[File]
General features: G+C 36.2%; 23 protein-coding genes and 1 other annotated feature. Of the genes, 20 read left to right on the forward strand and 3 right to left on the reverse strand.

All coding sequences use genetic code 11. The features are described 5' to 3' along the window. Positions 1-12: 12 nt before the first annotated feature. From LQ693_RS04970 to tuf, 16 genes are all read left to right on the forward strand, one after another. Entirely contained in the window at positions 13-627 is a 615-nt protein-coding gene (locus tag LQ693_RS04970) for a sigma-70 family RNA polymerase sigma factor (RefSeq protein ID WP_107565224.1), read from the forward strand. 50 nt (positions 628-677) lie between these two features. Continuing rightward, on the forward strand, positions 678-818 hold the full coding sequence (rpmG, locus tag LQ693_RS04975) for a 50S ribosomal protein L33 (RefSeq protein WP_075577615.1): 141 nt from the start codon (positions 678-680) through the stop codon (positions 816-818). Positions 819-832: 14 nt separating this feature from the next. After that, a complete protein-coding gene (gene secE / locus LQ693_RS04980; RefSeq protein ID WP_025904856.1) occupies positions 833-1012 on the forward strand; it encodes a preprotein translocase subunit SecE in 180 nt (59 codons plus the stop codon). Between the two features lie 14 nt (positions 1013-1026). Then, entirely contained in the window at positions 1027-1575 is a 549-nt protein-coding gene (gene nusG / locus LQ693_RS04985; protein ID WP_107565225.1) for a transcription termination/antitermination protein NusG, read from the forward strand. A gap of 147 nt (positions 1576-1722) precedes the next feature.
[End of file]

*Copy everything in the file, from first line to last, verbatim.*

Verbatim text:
General features: G+C 36.2%; 23 protein-coding genes and 1 other annotated feature. Of the genes, 20 read left to right on the forward strand and 3 right to left on the reverse strand.

All coding sequences use genetic code 11. The features are described 5' to 3' along the window. Positions 1-12: 12 nt before the first annotated feature. From LQ693_RS04970 to tuf, 16 genes are all read left to right on the forward strand, one after another. Entirely contained in the window at positions 13-627 is a 615-nt protein-coding gene (locus tag LQ693_RS04970) for a sigma-70 family RNA polymerase sigma factor (RefSeq protein ID WP_107565224.1), read from the forward strand. 50 nt (positions 628-677) lie between these two features. Continuing rightward, on the forward strand, positions 678-818 hold the full coding sequence (rpmG, locus tag LQ693_RS04975) for a 50S ribosomal protein L33 (RefSeq protein WP_075577615.1): 141 nt from the start codon (positions 678-680) through the stop codon (positions 816-818). Positions 819-832: 14 nt separating this feature from the next. After that, a complete protein-coding gene (gene secE / locus LQ693_RS04980; RefSeq protein ID WP_025904856.1) occupies positions 833-1012 on the forward strand; it encodes a preprotein translocase subunit SecE in 180 nt (59 codons plus the stop codon). Between the two features lie 14 nt (positions 1013-1026). Then, entirely contained in the window at positions 1027-1575 is a 549-nt protein-coding gene (gene nusG / locus LQ693_RS04985; protein ID WP_107565225.1) for a transcription termination/antitermination protein NusG, read from the forward strand. A gap of 147 nt (positions 1576-1722) precedes the next feature.